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Press Releases

March 7, 2019
State Veterinarian Encourages Farmers to Practice Biosecurity
Preventing the Entry of Foreign Animal Diseases Such as African Swine Fever into Virginia is Key to Healthy Livestock
Contact: Elaine Lidholm, 804.786.7686

“Right now, African Swine Fever and other foreign animal diseases are just specters on the international horizon. They sound scary but are not present in Virginia or other U.S. states,” says State Veterinarian Dr. Charlie Broaddus. “It is our job at the Virginia Department of Agriculture and Consumer Services (VDACS), along with our partners at the USDA, to keep it that way,” he adds. “The best way to do that is to prevent their entry into the country, and that prevention hinges on one word: biosecurity.”

Biosecurity is a practice designed to prevent the introduction and transmission of diseases and disease-causing agents into a location with susceptible species. Procedures that are typically associated with a biosecurity plan include barn and transportation sanitation, rodent control, worker and visitor entry policies, and other general farm security measures. If a disease is already present in one or more segments of a herd, biosecurity can help prevent that disease from spreading. However, all biosecurity measures should focus on the prevention of the entry of disease.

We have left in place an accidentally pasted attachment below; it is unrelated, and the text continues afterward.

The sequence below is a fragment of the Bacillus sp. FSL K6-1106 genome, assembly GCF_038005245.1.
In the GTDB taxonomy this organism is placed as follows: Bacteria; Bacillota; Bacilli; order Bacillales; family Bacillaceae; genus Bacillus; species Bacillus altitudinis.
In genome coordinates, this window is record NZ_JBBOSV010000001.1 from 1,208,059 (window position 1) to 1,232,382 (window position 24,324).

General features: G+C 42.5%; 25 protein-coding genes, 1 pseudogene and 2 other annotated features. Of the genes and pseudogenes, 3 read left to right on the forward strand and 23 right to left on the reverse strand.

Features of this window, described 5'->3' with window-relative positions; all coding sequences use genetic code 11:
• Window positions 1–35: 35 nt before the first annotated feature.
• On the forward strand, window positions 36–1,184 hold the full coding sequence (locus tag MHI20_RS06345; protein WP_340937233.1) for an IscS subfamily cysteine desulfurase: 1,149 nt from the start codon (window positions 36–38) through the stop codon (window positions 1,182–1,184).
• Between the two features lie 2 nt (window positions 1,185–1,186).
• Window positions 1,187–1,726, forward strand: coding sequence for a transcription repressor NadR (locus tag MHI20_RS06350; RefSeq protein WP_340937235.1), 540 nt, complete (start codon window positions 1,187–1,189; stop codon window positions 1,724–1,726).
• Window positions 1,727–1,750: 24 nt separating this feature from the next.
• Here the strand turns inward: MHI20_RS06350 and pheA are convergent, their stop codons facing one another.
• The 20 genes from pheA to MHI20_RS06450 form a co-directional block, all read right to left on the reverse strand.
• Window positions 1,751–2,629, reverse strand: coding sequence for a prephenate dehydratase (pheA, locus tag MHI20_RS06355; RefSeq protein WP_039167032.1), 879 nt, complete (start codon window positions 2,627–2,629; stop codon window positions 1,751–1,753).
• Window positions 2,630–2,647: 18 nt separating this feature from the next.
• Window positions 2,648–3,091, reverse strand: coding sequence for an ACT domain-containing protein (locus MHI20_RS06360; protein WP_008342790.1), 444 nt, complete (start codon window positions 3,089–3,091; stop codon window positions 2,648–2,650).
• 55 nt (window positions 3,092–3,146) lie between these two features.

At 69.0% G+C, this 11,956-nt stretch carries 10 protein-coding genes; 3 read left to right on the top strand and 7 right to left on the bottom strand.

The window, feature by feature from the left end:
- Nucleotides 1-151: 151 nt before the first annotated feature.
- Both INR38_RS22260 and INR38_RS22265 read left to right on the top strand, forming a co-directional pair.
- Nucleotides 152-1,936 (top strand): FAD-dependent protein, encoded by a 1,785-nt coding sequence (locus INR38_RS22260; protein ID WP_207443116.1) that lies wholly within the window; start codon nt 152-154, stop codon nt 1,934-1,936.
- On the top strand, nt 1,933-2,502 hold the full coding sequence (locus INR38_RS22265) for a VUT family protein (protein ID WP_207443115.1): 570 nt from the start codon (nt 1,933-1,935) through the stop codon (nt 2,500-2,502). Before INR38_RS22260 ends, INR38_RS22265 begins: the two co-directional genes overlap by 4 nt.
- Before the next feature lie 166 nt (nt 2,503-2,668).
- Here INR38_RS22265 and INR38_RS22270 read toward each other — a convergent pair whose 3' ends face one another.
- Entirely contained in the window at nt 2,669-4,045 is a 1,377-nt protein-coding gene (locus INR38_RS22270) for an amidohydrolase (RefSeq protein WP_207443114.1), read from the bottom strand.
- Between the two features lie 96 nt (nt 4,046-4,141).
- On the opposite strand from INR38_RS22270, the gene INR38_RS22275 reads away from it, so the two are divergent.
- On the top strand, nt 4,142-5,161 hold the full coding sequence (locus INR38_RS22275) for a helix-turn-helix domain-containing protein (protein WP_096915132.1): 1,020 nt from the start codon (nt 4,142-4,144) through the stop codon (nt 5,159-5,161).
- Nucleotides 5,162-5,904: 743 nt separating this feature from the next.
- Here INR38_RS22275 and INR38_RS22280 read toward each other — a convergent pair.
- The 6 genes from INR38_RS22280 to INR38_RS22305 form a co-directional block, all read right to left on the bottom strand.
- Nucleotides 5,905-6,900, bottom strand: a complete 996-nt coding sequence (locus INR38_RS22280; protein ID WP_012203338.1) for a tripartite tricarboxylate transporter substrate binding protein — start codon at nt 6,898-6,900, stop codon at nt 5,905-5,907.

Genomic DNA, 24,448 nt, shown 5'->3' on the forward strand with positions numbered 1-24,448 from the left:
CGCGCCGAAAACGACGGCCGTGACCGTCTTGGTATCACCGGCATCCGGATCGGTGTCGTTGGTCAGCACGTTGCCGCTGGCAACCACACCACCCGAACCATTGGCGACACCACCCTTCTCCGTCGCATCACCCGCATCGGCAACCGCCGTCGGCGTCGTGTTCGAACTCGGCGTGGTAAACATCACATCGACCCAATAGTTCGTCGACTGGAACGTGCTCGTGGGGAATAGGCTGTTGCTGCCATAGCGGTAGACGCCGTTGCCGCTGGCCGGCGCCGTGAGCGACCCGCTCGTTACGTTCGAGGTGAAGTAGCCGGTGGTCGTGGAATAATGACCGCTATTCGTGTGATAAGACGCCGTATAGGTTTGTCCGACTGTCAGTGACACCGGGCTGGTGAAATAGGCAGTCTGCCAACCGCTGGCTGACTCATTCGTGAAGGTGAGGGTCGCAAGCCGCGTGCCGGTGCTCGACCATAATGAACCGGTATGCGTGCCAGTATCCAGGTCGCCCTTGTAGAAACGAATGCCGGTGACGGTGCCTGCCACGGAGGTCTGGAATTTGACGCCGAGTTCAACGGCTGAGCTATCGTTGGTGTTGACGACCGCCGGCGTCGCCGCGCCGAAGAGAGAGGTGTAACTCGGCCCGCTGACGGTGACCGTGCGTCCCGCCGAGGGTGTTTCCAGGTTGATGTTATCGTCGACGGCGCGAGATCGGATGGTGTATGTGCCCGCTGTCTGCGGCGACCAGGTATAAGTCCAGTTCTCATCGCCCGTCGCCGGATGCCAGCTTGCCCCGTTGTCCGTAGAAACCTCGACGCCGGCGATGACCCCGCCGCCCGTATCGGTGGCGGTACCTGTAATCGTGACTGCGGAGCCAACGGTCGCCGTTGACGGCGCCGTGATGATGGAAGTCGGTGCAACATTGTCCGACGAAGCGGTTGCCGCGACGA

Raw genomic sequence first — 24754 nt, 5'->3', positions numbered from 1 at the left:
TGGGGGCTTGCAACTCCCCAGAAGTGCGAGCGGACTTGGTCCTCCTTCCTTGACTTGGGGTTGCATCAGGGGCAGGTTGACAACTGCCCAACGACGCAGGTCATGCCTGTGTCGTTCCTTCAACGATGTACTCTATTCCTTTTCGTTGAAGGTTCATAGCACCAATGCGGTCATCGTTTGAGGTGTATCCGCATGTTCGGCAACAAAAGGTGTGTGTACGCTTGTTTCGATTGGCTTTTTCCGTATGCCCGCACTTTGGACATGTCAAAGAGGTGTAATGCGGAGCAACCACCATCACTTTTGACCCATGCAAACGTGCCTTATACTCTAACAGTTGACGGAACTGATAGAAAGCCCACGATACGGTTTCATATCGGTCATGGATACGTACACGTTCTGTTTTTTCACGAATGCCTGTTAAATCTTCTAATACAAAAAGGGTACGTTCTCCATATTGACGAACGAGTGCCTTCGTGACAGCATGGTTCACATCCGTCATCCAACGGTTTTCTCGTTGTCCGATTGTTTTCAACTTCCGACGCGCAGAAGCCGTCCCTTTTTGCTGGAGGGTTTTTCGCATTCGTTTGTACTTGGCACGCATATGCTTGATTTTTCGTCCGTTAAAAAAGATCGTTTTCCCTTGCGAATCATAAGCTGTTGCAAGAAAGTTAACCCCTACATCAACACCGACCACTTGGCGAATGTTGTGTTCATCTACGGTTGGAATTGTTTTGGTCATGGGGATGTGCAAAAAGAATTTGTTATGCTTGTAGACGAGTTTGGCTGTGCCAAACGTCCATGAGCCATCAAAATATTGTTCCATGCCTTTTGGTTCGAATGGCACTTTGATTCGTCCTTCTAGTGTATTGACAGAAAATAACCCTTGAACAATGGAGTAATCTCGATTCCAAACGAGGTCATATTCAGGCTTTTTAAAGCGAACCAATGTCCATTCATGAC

"Virginia farmers, especially poultry and pork producers, know all about biosecurity,” Broaddus says, “but we can’t emphasize it enough when other countries in Asia and Europe are fighting African Swine Fever, Foot and Mouth Disease and other highly-contagious animal diseases.”

Broaddus encourages farmers to go to websites like or and search for information on specific animal diseases. These sites will have information on what farmers and consumers need to know, details about each disease, its effect or lack of effect on humans and the food supply, biosecurity and many other important topics. Farmers with questions also may call VDACS Office of Veterinary Services at 804.786.2483 with questions.

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